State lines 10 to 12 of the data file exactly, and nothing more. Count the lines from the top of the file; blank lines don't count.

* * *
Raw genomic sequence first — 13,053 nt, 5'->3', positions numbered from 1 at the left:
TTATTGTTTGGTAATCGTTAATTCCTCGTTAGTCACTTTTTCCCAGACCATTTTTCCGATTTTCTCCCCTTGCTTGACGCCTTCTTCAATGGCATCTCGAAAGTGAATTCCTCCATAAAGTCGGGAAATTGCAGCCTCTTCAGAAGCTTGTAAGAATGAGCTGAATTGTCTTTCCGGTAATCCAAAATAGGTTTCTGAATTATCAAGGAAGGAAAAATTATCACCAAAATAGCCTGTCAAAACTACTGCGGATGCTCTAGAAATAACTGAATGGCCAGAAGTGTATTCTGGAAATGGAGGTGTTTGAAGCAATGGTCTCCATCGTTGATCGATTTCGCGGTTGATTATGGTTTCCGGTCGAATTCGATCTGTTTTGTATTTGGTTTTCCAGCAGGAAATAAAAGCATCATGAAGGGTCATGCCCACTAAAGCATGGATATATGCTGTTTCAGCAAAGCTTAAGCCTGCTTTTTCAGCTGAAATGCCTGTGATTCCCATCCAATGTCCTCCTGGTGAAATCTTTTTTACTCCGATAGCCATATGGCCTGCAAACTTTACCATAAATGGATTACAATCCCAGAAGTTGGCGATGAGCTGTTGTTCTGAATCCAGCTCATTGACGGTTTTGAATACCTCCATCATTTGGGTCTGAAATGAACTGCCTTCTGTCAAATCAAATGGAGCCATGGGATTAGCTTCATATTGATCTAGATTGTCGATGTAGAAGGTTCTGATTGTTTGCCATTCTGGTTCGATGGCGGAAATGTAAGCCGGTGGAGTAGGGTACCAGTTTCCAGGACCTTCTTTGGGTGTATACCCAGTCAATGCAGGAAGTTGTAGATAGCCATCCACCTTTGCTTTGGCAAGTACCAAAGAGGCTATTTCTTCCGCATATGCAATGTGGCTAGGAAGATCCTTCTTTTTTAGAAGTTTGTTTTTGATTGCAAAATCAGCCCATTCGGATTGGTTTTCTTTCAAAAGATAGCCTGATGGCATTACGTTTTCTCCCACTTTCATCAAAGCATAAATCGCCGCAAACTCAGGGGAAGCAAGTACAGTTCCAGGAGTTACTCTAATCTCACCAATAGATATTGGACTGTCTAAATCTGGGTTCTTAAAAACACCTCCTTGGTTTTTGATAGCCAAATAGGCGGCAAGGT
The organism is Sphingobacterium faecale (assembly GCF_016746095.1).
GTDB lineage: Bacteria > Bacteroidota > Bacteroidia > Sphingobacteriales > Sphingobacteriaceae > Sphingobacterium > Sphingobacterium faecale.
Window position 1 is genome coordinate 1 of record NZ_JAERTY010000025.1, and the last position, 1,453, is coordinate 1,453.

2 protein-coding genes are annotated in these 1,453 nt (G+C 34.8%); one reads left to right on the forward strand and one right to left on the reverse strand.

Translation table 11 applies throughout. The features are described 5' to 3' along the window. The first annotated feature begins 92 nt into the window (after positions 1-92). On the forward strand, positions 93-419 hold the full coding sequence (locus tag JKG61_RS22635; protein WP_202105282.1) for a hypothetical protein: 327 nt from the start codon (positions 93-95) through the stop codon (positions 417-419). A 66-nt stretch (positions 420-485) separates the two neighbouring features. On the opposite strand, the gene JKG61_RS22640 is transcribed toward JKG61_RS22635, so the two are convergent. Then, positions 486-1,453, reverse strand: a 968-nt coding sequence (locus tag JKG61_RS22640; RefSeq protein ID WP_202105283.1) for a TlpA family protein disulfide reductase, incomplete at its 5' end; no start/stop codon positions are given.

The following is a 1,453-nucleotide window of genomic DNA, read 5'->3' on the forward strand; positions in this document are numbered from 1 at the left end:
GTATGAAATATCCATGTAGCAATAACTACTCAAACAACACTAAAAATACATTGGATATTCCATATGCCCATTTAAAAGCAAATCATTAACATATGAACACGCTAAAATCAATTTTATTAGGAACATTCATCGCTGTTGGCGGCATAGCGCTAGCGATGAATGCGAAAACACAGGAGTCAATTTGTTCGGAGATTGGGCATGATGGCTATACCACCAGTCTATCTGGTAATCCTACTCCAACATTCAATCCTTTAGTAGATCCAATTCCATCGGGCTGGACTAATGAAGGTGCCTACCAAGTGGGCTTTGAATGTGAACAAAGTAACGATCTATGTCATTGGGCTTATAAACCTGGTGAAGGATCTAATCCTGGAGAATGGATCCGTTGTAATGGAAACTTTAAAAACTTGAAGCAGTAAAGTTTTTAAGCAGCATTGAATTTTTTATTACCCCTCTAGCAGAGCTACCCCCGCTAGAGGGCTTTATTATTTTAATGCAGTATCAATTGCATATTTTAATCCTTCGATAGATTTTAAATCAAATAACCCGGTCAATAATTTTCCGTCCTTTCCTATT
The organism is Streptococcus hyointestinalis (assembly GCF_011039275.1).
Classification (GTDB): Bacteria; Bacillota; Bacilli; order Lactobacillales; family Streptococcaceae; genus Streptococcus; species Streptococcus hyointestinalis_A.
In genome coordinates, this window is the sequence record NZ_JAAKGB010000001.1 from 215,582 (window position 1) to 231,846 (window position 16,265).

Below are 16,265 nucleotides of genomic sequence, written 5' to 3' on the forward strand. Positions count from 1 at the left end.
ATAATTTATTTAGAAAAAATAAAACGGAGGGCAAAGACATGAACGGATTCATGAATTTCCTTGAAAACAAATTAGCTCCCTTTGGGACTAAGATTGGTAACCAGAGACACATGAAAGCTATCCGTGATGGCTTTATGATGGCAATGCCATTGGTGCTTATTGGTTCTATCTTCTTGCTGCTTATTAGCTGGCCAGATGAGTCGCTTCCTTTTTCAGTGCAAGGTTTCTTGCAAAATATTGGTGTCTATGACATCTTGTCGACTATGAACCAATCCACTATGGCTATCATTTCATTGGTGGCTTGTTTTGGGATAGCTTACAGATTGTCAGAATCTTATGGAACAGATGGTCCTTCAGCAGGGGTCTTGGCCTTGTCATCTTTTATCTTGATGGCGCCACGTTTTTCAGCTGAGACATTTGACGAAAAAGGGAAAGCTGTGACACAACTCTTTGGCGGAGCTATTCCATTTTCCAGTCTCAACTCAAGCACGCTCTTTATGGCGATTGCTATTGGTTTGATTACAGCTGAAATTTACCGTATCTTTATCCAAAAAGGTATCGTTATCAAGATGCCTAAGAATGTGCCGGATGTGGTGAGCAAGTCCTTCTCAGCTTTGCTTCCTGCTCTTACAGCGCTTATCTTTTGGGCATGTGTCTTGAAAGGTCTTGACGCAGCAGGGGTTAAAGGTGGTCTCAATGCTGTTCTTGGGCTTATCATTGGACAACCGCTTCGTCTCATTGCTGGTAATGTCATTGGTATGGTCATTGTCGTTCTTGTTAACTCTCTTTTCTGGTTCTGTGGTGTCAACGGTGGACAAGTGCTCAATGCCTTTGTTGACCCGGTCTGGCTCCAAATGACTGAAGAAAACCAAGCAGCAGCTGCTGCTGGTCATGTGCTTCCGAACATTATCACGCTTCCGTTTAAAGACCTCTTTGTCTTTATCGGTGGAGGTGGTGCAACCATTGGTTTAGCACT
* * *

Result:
The organism is Streptococcus hyointestinalis (assembly GCF_011039275.1).
Classification (GTDB): Bacteria; Bacillota; Bacilli; order Lactobacillales; family Streptococcaceae; genus Streptococcus; species Streptococcus hyointestinalis_A.
In genome coordinates, this window is the sequence record NZ_JAAKGB010000001.1 from 215,582 (window position 1) to 231,846 (window position 16,265).